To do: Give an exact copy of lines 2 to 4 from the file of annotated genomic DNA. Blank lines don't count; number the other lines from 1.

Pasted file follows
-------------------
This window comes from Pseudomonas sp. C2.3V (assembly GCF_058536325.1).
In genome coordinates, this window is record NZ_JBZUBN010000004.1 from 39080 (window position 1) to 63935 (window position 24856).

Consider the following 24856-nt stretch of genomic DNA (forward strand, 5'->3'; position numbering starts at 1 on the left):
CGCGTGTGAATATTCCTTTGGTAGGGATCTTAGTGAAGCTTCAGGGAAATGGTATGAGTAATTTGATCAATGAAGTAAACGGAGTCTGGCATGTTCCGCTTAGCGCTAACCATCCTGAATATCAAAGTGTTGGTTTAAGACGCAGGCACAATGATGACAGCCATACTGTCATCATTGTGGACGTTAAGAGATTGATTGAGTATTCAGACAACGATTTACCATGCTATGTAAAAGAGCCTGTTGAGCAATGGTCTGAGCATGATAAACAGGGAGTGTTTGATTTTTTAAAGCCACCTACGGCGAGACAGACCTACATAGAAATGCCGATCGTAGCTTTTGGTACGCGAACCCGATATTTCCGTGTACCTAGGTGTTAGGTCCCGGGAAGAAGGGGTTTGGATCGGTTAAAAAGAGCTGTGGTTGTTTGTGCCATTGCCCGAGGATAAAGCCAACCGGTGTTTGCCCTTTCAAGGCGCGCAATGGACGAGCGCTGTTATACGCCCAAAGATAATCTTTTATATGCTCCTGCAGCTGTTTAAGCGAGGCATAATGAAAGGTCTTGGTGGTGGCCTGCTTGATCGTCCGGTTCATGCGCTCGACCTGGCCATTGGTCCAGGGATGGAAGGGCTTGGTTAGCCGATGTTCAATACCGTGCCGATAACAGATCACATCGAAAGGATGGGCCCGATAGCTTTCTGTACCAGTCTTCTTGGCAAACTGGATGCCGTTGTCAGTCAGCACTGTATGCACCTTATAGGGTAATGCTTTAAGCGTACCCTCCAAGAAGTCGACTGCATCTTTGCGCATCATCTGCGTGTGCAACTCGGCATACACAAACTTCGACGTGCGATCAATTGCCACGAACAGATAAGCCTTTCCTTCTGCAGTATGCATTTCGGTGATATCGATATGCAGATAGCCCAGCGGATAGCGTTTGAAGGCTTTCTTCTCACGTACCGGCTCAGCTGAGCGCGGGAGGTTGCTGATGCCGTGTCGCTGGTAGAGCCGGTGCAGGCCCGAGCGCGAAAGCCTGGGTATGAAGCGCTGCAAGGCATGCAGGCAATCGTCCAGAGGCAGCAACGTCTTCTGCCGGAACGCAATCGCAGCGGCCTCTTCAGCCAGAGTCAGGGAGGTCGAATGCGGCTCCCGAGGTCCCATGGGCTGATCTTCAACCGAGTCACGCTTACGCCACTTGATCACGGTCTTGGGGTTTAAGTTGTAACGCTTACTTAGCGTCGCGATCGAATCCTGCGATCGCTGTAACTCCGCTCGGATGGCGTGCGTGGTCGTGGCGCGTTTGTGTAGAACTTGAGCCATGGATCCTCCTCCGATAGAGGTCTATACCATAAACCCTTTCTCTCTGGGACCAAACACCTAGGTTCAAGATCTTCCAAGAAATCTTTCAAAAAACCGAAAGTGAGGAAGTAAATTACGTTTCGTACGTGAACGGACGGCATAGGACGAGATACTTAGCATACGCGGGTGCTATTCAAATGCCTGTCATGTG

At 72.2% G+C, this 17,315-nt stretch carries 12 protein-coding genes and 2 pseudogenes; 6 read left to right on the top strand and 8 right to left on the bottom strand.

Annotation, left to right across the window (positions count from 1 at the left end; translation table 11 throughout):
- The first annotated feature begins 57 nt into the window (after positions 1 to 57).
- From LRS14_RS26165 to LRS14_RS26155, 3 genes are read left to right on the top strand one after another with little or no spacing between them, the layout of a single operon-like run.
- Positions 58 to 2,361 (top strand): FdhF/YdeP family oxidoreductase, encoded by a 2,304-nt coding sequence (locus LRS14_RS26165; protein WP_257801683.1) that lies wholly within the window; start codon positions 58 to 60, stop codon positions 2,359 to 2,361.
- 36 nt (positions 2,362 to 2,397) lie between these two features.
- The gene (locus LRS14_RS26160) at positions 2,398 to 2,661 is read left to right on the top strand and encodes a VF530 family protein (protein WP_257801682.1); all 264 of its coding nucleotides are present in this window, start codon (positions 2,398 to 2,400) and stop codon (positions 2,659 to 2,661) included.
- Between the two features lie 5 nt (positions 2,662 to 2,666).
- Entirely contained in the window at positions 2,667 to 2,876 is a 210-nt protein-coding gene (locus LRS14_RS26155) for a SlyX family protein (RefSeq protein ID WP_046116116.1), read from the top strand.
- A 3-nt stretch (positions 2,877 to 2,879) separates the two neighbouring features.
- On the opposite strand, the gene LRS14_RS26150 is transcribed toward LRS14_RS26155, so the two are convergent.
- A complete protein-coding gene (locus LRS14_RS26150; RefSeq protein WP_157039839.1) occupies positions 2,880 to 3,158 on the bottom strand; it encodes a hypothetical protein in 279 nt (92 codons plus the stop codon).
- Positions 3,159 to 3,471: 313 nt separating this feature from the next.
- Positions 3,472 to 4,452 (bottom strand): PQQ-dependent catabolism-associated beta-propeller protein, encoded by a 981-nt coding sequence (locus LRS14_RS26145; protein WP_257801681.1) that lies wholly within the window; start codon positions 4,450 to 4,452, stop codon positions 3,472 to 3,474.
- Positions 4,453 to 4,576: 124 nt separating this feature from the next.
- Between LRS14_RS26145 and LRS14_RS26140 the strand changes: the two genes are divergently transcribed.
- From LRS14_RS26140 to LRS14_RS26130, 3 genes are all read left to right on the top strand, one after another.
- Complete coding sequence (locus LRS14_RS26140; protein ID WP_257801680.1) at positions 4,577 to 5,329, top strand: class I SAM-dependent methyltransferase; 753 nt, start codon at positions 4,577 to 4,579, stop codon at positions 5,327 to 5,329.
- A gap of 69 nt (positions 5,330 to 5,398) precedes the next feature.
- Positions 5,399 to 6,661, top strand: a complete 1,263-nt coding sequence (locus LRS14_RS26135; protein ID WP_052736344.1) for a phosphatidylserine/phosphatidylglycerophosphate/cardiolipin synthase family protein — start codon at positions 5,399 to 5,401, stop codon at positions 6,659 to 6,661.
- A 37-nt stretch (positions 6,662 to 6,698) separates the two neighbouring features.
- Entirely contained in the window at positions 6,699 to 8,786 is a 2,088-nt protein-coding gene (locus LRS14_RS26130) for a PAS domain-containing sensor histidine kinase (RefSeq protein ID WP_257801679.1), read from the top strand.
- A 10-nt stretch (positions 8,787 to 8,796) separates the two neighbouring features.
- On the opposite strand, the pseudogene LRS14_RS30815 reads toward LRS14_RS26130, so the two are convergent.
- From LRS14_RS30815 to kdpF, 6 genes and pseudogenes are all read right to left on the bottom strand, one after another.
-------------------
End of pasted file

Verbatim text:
In genome coordinates, this window is record NZ_JBZUBN010000004.1 from 39080 (window position 1) to 63935 (window position 24856).

Consider the following 24856-nt stretch of genomic DNA (forward strand, 5'->3'; position numbering starts at 1 on the left):
CGCGTGTGAATATTCCTTTGGTAGGGATCTTAGTGAAGCTTCAGGGAAATGGTATGAGTAATTTGATCAATGAAGTAAACGGAGTCTGGCATGTTCCGCTTAGCGCTAACCATCCTGAATATCAAAGTGTTGGTTTAAGACGCAGGCACAATGATGACAGCCATACTGTCATCATTGTGGACGTTAAGAGATTGATTGAGTATTCAGACAACGATTTACCATGCTATGTAAAAGAGCCTGTTGAGCAATGGTCTGAGCATGATAAACAGGGAGTGTTTGATTTTTTAAAGCCACCTACGGCGAGACAGACCTACATAGAAATGCCGATCGTAGCTTTTGGTACGCGAACCCGATATTTCCGTGTACCTAGGTGTTAGGTCCCGGGAAGAAGGGGTTTGGATCGGTTAAAAAGAGCTGTGGTTGTTTGTGCCATTGCCCGAGGATAAAGCCAACCGGTGTTTGCCCTTTCAAGGCGCGCAATGGACGAGCGCTGTTATACGCCCAAAGATAATCTTTTATATGCTCCTGCAGCTGTTTAAGCGAGGCATAATGAAAGGTCTTGGTGGTGGCCTGCTTGATCGTCCGGTTCATGCGCTCGACCTGGCCATTGGTCCAGGGATGGAAGGGCTTGGTTAGCCGATGTTCAATACCGTGCCGATAACAGATCACATCGAAAGGATGGGCCCGATAGCTTTCTGTACCAGTCTTCTTGGCAAACTGGATGCCGTTGTCAGTCAGCACTGTATGCACCTTATAGGGTAATGCTTTAAGCGTACCCTCCAAGAAGTCGACTGCATCTTTGCGCATCATCTGCGTGTGCAACTCGGCATACACAAACTTCGACGTGCGATCAATTGCCACGAACAGATAAGCCTTTCCTTCTGCAGTATGCATTTCGGTGATATCGATATGCAGATAGCCCAGCGGATAGCGTTTGAAGGCTTTCTTCTCACGTACCGGCTCAGCTGAGCGCGGGAGGTTGCTGATGCCGTGTCGCTGGTAGAGCCGGTGCAGGCCCGAGCGCGAAAGCCTGGGTATGAAGCGCTGCAAGGCATGCAGGCAATCGTCCAGAGGCAGCAACGTCTTCTGCCGGAACGCAATCGCAGCGGCCTCTTCAGCCAGAGTCAGGGAGGTCGAATGCGGCTCCCGAGGTCCCATGGGCTGATCTTCAACCGAGTCACGCTTACGCCACTTGATCACGGTCTTGGGGTTTAAGTTGTAACGCTTACTTAGCGTCGCGATCGAATCCTGCGATCGCTGTAACTCCGCTCGGATGGCGTGCGTGGTCGTGGCGCGTTTGTGTAGAACTTGAGCCATGGATCCTCCTCCGATAGAGGTCTATACCATAAACCCTTTCTCTCTGGGACCAAACACCTAGGTTCAAGATCTTCCAAGAAATCTTTCAAAAAACCGAAAGTGAGGAAGTAAATTACGTTTCGTACGTGAACGGACGGCATAGGACGAGATACTTAGCATACGCGGGTGCTATTCAAATGCCTGTCATGTG